The body, hell, destiny, the weight of necessity, injustice inflicted by our own neighbors, the torment of pains: these are the suffering of the soul here on earth; but, as soon as it escapes its material envelop and the chains of death, it flies towards the bosom of the eternal god.

The plight of Hellas

The great evil of envy has assaulted god’s favorite! You fools!  It has mislead our thoughts, and by its folly meticulously has prepared us for slavery! Hellenes, how unfortunate are we, ashes and dust! Our hopes have vanished or are dead, and everything will never be the same.

A limping blacksmith

You have Eros as a son and Aphrodite for wife: My Hephaestian blacksmith, isn’t it obvious why you get a lame foot?

To reason

I don’t think, as Homer would say it, that Circe metamorphosed into wolves and swine men coming to her. She was an expensive courtesan, and would ruin those that she attracted in her skillful nets. She made them loose their heads; and when they would have nothing left, she would feed them, corralled like savage beasts. Wise Odysseus, to escape this threat, did not have to be saved by Hermes and the flower Moly. Reason, alone, in its own nature was enough; and it was the best antidote against seduction and magic.


Silence is a marvelous institution; I take as a witness wise Pythagoras. Skilled in speech, he taught others to be quiet, and made silence the adjunct of rest.

About his work as a grammarian

After so many years devoted to grammar, conversing with students and friends in the quietness of books and in the presence of the dead they recall. I tried with passion to spread the awe of ancient lore to a despiteful time. I will soon walk down to the Underworld with the title of senator of the dead.

At the Serapeum’s grammar school

It is here that at the despised Serapeum that grammarians teach by starting with poisonous anger (the opening lines of Homer’s ‘Iliad’). It is here that every nanny nowadays brings nervously our monthly salary in an attached paper, like misery to the books of every pupil. It is here that surreptitiously she places a bit of frankincense at the feet of the statue of Serapis, like she would throw a coin into a mausoleum and runs away, afraid of being seen.


I have been surprised to see that at our cross-roads, statues of Herakles have been toppled and lie, abandoned, on the dust the walkways; and I said to him, out of compassion: ‘Conqueror of scourges! Thee who used three nights to be born, invincible hero, how come have you been overthrown?’-At night, the god appeared to me, and answered, smiling: “Even though I am a god, I am nevertheless the slave of time and fashion.”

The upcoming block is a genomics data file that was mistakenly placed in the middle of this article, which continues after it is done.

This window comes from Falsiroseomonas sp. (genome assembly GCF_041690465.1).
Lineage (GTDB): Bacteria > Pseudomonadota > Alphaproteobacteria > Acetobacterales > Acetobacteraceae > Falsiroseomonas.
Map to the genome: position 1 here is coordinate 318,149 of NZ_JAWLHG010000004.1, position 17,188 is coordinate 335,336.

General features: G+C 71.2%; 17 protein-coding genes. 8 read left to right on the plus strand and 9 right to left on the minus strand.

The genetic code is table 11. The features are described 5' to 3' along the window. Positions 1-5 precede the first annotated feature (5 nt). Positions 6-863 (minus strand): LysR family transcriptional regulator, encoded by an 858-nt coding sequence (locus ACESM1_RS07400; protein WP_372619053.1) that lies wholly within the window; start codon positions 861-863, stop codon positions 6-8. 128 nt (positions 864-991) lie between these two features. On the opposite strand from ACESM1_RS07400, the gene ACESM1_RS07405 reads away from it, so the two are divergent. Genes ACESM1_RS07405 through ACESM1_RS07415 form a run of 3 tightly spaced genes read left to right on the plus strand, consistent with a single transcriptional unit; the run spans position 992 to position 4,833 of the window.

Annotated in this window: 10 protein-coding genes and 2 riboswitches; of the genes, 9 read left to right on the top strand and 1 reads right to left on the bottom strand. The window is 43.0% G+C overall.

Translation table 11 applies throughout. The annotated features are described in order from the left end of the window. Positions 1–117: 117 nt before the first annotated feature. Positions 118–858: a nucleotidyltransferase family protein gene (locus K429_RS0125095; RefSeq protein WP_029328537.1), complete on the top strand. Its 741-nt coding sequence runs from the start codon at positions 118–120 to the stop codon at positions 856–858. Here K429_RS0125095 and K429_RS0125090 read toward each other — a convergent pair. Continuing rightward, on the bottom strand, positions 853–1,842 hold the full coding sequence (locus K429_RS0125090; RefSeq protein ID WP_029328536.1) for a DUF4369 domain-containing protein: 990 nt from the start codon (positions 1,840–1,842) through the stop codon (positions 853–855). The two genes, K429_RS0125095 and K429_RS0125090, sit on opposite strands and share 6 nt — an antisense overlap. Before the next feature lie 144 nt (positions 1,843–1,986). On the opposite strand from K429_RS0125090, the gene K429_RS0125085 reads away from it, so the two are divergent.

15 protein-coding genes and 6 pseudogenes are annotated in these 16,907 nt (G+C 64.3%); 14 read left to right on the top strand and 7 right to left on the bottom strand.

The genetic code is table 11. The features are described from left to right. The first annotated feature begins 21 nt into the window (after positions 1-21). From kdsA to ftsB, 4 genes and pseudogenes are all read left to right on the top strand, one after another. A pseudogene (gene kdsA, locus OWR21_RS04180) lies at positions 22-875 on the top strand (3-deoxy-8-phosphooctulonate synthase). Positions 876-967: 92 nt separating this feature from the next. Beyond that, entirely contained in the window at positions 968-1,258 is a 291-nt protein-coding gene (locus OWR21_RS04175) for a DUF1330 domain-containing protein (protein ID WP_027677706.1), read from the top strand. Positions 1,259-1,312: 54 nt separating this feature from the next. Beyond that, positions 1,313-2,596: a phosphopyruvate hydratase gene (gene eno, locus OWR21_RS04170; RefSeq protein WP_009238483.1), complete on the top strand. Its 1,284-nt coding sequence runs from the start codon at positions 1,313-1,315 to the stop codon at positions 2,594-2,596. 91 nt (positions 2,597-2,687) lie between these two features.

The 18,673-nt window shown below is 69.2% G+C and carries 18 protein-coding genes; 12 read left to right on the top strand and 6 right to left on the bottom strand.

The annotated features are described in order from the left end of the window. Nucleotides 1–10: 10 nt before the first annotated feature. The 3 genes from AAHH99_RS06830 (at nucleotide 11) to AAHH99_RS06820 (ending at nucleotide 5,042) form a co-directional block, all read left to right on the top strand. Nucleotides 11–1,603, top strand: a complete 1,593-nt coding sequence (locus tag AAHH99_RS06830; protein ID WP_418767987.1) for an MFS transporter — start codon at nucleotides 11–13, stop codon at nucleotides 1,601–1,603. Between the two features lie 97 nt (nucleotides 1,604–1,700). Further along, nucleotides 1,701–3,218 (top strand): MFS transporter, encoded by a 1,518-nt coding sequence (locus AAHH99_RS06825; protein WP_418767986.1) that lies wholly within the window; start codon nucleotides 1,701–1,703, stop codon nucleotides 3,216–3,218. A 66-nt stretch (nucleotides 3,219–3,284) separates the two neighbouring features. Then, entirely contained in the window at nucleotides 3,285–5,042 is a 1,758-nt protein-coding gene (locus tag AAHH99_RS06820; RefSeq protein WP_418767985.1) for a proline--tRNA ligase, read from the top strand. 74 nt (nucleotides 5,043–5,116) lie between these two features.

Vanity of  science

From where does this pretention to measure the world and its length come to you, as your body was just formed with a bit of earth? Know your self first! measure your self, then you can cope with large expanses. If you cannot give a correct account of the small pile of mud you were formed with, how would you understand the measure of infinity?

Against bearded philosophers

If a long beard is the distinctive sign of philosophy, then a goat can rival Plato.

Against the recluse philosophers

If they are recluse, why are they so many? And if they are so many how can they be recluse? This multitude of recluse does break solitude.


I look at you and kneel in reverence, and on your writings, when I see the sign of Virgo entering her starry House: For your work touches heaven, HYPATIA, your sacred ornament to literature, pure shining star of teaching that is wise.


Original Greek



French Translation

by the Comte de Marcellus


a still from the movie Agora.


A worthy translation and selection

of the Greek Anthology

by Gideon Nisbet

This selection of more than 600 epigrams in verse is the first major translation from the Greek Anthology in nearly a century. Each of the Anthology’s books of epigrams is represented here, in manuscript order, and with extensive notes on the history and myth that lie behind them. The Greek Anthology is our principal source for an entire genre of ancient Greek literature, the epigram (short poems). The first large-scale translation from the Greek Anthology in nearly a century. Translated into lively and readable verse, without sacrificing accuracy; and is unexpurgated. The detailed introduction explains the origins of Greek epigram; the ancient anthology tradition; the social world of the poets; the reception of the Anthology in education and literature; and its role in the formation of modern identities. The poems of the Anthology tell on Greek life across more than a millennium, from epigram’s Hellenistic beginnings right through to Christian Constantinople. Extensive explanatory notes on the poems. (From Oxford World’s Classics’ webpage).


More about Palladas of Alexandria: 🌿 More about the Count of Marcellus:ïs_de_Martin_du_Tyrac_de_Marcellus 🌿 Gideon’s Nisbet’s translation-selection of the Greek anthology:
A little ‘Palladas of Alexandria’ Sampler